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Probably we can obtain a better mental picture of reverberation by using optical analogy again. Let us imagine that we have a room with mirrored walls and both a source of sound and light at the point S as in Figure 111. If an observer is stationed at A he will see the object and hear the direct sound, not only at S but he will see the images and hear the reflected sounds also from the image sources S1, S2, S3, and S4. These images form the first reflections and are reflected again, and likewise the second images are reflected, forming a new set of images. Obviously the successive images are farther and farther away so that the image the farthest away would be the faintest in loudness. Optically, one stationed at A would see many images of S in all directions.

The effect of reverberation is to cause blurred speech and music, due to the overlapping of the successive syllables in speech. Up to a certain point this overlapping is apparently beneficial because it increases the loudness of sound, but beyond this optimum point overlapping of successive syllables is detrimental. Thus, there is a period of reverberation, depending on the size of the auditorium, which will give optimum results. Although reverberation greater than the optimum value is detrimental, it is tolerable if not excessive. Thus, there is a time of reverberation greater than the optimum period which will give acceptable results. In general, the reverberation time should never be much greater than two seconds.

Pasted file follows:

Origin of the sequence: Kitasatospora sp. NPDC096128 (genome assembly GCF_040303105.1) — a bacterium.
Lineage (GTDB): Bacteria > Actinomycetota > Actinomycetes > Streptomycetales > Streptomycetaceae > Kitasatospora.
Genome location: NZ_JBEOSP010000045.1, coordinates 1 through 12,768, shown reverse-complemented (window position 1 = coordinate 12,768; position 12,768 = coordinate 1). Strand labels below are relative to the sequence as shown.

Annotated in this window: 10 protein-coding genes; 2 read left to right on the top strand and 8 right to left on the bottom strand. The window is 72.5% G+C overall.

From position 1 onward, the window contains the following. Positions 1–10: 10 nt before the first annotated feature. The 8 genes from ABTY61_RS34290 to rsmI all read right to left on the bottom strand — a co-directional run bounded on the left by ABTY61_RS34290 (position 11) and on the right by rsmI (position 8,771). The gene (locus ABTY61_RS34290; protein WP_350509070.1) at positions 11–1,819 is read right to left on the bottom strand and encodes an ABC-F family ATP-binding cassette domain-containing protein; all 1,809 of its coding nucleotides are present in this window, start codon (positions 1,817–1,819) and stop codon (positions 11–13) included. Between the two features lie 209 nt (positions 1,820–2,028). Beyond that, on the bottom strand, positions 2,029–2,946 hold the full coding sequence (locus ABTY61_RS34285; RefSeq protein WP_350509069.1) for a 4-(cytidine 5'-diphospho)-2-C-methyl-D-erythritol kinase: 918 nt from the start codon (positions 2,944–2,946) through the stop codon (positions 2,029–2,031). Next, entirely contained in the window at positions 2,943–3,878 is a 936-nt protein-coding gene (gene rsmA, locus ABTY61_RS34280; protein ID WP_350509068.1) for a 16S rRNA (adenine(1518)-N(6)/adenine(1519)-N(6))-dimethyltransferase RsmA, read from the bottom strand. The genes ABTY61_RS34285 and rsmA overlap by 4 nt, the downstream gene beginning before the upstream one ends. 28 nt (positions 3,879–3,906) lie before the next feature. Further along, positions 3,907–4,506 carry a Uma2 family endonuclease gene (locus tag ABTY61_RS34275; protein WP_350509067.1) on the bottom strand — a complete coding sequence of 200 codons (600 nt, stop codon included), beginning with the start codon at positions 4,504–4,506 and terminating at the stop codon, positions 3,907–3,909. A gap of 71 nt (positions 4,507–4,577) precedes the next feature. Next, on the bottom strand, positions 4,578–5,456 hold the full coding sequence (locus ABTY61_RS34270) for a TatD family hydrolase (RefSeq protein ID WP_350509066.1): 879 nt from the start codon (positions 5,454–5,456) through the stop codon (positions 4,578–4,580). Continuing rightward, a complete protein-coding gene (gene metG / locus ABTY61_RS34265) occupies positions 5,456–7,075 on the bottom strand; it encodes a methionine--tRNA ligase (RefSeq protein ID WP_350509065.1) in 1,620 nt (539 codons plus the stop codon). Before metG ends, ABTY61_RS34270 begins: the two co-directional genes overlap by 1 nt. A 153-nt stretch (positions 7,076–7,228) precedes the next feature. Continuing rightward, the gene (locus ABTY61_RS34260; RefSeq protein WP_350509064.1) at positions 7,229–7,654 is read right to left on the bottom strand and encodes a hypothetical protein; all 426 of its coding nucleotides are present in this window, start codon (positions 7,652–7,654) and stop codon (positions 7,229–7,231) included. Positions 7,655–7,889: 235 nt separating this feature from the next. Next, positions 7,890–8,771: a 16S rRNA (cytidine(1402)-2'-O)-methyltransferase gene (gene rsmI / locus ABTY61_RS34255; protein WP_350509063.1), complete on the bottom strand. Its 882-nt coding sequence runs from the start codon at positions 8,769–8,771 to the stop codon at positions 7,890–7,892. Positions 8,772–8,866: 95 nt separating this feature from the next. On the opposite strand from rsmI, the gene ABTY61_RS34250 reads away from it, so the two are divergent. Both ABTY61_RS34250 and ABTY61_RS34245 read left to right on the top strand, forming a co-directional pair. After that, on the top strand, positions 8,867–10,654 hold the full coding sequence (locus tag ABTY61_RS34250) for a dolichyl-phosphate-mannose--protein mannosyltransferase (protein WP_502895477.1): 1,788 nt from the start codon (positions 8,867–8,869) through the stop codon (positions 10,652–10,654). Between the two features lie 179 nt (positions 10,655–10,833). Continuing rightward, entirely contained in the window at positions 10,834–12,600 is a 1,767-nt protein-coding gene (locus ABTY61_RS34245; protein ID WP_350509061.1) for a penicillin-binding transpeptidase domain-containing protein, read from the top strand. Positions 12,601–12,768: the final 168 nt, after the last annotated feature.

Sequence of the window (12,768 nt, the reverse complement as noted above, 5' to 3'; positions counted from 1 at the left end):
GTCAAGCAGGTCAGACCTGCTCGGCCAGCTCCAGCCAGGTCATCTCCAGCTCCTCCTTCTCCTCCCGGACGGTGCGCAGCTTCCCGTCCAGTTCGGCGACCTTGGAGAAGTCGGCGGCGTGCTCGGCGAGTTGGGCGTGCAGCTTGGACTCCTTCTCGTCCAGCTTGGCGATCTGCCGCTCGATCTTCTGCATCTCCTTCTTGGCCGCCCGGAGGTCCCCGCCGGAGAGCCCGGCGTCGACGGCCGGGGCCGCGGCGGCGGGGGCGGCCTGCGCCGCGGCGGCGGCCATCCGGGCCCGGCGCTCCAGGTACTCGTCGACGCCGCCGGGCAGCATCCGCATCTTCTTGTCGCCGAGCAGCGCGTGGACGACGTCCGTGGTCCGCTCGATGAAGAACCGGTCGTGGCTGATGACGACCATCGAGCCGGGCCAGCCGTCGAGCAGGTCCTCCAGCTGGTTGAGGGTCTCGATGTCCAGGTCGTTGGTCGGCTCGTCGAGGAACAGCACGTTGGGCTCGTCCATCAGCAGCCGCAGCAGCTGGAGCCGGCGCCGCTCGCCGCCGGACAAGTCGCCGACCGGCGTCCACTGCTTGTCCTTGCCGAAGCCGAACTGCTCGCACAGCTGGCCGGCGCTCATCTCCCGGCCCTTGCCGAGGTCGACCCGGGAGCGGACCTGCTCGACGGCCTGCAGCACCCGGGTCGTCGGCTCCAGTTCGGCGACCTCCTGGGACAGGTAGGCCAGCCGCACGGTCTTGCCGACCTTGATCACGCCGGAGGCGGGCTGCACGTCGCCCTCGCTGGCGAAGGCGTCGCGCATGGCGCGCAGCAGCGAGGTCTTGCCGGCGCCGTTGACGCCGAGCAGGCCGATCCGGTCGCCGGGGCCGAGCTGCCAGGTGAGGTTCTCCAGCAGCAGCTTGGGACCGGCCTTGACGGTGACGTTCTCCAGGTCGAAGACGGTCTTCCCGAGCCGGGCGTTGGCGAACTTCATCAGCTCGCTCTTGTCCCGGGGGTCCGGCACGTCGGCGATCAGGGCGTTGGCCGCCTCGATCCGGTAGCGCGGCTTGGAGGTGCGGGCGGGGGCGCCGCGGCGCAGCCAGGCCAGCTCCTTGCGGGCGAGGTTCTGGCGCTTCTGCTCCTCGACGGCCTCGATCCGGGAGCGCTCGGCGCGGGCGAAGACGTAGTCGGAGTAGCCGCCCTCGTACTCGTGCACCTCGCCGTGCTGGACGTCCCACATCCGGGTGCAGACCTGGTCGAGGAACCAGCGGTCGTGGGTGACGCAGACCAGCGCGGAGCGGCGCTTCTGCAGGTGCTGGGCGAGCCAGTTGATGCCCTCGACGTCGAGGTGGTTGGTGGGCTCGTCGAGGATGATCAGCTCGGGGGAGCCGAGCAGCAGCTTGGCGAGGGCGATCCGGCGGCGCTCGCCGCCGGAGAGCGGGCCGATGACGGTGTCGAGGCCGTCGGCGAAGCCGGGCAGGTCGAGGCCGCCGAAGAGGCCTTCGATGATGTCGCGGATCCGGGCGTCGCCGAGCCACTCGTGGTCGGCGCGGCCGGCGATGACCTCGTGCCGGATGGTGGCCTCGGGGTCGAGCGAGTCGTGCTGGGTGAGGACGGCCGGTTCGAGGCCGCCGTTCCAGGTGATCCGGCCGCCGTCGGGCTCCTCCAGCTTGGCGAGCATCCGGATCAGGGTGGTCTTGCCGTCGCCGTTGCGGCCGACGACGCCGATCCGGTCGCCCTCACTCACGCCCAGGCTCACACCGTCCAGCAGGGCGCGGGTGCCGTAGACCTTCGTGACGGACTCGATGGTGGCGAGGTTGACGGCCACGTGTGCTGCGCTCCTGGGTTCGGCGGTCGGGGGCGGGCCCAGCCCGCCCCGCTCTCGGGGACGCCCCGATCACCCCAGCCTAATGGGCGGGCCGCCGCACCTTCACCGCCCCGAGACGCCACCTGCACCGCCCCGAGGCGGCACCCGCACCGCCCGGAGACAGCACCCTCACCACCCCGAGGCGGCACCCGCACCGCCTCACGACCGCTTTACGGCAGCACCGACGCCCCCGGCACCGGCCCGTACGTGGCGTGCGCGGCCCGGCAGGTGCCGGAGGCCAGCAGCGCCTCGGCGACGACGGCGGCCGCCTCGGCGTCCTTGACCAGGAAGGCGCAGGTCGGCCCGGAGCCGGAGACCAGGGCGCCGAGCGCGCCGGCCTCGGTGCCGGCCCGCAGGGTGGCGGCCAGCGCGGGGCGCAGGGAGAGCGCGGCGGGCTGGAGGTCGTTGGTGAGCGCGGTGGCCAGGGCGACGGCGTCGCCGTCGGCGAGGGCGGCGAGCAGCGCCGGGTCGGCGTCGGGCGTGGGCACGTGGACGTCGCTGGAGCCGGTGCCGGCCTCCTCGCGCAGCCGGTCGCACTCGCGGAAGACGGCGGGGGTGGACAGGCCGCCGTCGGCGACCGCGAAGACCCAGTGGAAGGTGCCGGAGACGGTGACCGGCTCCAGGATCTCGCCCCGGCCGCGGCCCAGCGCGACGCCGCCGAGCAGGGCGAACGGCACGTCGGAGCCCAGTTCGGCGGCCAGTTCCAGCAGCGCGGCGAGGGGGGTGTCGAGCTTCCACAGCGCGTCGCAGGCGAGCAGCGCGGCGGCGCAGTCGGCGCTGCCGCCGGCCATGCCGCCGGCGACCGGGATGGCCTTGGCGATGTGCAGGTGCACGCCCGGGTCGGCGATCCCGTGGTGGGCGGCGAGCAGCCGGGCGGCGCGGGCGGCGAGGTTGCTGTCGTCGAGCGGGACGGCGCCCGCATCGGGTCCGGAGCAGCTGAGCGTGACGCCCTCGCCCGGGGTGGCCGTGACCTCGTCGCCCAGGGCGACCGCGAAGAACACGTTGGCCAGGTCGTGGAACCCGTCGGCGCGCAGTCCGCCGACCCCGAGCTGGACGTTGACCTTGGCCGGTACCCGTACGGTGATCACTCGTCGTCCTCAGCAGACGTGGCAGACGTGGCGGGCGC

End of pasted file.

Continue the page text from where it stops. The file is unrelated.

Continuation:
The audience in any theatre causes the time of reverberation to vary, for each auditor absorbs a large quantity of sound. It is therefore desirable to have optimum results obtained for the average size audience and acceptable results for the minimum size audience entertained in the auditorium.

The reverberation time of a room, which is the time required for a sound of given initial intensity to die away to the point where it is just barely audible, depends directly on the loudness of sound and the size of the room, and depends inversely on the absorption in the room. The standard reverberation time of a room is the reverberation time obtained when using an initial intensity of 1,000,000 times the intensity of the faintest sound which can be heard. This represents a sound volume of six times the loudness of a sound barely audible.

Increasing the size of a room increases the reverberation period due to the fewer number of reflections which occur in it during a given space of time, although the total number of reflections remains approximately the same.


Chapter Twelve Pages
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[1] [2] [3] [4] [5] [6] [7] [8] [9]
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